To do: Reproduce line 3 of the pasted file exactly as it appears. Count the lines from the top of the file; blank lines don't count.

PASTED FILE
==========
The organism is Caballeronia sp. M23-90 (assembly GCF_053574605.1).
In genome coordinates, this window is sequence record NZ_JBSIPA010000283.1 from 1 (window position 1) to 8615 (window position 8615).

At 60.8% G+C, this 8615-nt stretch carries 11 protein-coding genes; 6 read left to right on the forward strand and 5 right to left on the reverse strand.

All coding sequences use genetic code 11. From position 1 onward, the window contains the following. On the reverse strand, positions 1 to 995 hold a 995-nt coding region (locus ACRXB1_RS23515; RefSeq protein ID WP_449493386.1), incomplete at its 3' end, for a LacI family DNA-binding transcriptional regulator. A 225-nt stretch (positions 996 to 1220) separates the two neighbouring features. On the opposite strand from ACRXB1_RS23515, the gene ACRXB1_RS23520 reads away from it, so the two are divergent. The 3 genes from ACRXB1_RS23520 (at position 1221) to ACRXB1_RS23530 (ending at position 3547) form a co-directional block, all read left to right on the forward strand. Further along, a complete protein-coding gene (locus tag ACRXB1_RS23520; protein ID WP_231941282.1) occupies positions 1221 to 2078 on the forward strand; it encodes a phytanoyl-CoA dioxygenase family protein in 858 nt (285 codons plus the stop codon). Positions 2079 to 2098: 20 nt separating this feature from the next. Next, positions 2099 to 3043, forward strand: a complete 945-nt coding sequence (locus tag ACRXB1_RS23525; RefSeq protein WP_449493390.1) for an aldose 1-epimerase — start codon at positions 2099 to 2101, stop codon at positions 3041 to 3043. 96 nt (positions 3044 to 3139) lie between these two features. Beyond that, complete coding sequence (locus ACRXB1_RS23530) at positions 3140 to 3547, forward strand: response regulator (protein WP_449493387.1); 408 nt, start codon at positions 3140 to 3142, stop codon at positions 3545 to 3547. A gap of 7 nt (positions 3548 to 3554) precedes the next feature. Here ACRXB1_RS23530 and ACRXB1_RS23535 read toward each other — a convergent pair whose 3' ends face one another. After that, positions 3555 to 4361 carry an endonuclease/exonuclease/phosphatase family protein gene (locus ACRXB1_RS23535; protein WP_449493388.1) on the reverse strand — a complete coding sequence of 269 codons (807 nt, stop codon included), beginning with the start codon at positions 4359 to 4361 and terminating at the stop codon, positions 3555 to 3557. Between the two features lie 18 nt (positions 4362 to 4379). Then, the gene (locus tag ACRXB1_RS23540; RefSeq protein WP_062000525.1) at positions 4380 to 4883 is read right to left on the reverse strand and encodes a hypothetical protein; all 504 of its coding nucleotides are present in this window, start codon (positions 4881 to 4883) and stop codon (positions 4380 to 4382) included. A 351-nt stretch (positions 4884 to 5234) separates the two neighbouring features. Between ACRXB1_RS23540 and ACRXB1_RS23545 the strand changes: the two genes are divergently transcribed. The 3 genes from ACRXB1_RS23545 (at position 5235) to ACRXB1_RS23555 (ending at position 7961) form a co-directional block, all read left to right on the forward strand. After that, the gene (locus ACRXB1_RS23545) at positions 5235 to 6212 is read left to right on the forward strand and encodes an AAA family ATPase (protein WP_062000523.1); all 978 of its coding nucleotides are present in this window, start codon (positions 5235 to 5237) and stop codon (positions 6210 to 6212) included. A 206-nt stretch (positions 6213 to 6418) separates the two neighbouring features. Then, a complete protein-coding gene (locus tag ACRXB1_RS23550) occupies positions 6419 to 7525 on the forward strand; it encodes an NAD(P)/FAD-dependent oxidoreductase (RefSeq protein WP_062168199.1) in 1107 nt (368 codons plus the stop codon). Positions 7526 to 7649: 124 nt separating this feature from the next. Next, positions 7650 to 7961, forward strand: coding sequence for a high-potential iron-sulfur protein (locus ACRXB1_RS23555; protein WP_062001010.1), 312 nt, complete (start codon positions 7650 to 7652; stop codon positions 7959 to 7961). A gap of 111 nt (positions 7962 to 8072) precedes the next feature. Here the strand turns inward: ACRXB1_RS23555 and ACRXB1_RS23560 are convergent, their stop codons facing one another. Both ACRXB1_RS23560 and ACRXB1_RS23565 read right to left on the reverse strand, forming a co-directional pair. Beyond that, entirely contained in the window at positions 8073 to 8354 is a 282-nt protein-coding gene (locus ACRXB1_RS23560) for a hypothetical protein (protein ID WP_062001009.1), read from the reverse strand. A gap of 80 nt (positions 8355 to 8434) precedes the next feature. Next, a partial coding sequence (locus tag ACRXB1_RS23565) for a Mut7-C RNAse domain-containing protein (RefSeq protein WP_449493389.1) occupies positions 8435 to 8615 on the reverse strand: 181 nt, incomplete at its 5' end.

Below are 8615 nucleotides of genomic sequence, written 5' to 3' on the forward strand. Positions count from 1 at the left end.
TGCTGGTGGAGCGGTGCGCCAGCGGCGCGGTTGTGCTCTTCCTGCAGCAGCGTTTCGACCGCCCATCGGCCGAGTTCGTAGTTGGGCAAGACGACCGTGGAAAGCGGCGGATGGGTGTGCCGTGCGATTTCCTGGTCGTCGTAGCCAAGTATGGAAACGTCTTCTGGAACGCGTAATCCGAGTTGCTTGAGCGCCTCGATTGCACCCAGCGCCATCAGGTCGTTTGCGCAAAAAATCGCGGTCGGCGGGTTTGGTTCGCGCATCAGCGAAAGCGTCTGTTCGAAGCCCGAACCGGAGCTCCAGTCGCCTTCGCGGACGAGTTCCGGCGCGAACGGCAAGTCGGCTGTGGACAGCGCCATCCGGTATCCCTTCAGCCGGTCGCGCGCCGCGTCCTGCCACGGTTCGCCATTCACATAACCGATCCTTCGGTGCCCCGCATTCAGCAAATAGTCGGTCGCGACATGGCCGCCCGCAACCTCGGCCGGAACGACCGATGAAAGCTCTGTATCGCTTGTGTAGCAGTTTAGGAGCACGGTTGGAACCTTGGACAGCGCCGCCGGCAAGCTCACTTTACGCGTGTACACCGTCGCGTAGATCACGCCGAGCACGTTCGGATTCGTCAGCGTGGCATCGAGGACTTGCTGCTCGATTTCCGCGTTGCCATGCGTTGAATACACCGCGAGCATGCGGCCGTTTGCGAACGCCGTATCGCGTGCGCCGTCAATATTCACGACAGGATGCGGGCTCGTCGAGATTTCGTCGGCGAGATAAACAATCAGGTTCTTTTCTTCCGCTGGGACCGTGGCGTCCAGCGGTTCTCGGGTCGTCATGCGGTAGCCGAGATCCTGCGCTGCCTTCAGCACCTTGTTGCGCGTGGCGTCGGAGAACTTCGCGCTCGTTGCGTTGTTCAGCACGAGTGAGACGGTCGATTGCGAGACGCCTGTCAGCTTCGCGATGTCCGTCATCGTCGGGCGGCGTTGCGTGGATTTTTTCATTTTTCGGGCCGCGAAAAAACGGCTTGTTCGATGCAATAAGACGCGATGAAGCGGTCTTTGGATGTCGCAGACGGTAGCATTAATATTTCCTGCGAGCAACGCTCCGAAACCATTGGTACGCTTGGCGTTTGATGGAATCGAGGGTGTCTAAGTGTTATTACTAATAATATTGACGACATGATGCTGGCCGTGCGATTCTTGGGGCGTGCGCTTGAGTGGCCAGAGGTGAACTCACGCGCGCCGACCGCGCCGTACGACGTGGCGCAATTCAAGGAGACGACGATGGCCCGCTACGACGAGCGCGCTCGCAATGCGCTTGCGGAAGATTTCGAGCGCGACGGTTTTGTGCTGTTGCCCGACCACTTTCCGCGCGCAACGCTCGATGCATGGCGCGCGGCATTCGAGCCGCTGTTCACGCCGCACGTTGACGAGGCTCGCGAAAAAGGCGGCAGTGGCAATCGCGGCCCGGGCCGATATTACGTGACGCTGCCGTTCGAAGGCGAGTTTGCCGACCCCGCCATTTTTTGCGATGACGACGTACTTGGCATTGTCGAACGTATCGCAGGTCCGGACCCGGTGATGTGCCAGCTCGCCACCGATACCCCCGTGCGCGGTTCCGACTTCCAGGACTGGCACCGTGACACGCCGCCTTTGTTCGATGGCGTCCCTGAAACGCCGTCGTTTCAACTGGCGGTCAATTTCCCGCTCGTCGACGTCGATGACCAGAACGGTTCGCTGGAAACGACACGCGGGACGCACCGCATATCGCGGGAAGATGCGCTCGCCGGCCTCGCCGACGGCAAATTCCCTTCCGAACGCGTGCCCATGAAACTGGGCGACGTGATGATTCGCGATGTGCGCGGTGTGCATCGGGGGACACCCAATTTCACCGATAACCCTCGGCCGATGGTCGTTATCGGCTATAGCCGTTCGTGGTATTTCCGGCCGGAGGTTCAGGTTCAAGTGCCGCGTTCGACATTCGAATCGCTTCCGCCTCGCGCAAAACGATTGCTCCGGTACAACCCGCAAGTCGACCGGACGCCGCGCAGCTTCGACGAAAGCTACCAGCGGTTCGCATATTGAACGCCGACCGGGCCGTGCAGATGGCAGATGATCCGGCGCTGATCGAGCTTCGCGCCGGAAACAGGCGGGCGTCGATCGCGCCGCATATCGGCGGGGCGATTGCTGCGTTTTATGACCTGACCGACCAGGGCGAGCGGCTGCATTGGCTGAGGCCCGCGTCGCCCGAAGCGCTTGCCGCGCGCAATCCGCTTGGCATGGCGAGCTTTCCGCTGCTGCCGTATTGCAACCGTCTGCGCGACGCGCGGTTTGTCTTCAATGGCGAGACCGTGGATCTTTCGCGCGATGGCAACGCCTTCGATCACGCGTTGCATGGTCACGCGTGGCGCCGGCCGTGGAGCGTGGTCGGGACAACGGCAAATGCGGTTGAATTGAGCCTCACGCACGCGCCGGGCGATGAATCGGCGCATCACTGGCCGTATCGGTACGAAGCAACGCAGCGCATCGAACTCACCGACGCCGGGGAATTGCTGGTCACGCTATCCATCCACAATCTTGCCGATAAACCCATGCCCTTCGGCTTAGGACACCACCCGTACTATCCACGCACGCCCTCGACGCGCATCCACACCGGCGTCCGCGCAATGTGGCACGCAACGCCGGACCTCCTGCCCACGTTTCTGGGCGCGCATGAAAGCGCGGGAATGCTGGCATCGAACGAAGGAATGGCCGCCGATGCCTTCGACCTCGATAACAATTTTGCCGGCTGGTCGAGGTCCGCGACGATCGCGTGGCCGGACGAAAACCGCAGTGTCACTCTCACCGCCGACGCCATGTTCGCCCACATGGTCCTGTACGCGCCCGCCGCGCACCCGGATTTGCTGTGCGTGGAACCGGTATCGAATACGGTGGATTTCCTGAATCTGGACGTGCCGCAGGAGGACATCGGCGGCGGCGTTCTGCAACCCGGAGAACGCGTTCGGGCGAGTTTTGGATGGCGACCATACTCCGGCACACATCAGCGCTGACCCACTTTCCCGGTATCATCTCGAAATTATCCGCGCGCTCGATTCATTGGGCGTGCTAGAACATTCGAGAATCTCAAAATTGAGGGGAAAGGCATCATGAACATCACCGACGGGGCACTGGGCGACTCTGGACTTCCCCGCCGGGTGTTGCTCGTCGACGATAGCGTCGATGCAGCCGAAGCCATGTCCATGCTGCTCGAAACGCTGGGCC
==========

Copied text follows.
At 60.8% G+C, this 8615-nt stretch carries 11 protein-coding genes; 6 read left to right on the forward strand and 5 right to left on the reverse strand.